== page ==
Technology to fight stroke
In the view of Dr. Fabio, technology has helped to fight stroke in several different ways. “The technology has helped a lot in the identification, so there are some services like telemedicine to detect the stroke. The technology has also helped a lot in the treatment, in the development of new drugs, treatments that try to remove the obstruction, or surgical treatments for the cases of hemorrhage. , better monitoring of risk factors, monitoring the patient from a distance. All of this helped a lot in the prevention, diagnosis and treatment of strokes “, he says.
In the midst of this, rehabilitation programs based on virtual reality are becoming an important complementary resource to conventional motor therapies for stroke patients. It turns out that by stimulating various sensory systems, especially the visual and auditory systems, immersion of the patient in virtual environments promotes and intensifies the transit of information (input / output) in the central nervous system.
A study by the State University of Campinas (Unicamp) resulted in the development of a new device, the Biomechanics Sensor Node (BSN), capable of capturing user data and controlling virtual environments, and new software, which integrates BSN with the Unity Editor, one of the most used programs today in the construction of digital environments.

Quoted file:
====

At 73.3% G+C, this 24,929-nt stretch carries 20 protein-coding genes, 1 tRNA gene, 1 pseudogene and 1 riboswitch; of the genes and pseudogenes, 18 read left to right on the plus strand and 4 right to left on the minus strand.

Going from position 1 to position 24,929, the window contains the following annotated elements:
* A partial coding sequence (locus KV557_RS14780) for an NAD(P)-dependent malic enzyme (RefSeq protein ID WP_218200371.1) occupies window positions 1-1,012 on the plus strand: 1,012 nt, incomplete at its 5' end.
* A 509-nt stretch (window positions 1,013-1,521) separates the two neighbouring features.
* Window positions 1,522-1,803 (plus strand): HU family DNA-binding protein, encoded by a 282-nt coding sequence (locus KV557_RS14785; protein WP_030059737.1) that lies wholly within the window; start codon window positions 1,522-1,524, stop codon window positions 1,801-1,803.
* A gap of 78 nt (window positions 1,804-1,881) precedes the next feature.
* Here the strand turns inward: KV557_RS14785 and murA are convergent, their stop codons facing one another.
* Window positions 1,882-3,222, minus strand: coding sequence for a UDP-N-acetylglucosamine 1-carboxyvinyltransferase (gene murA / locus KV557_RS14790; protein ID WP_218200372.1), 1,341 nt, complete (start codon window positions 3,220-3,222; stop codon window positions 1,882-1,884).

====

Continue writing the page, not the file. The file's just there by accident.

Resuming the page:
In practice, the union between the device and the software allows patients in the process of motor recovery to interact with virtual reality environments at the same time that therapists have access to data on movements performed during the session, according to Alexandre Brandão, researcher at the Physics Institute of the State University of Campinas (Unicamp) and at the Brazilian Institute of Neuroscience and Neurotechnology (BRAINN), in an interview with Agência Fapesp.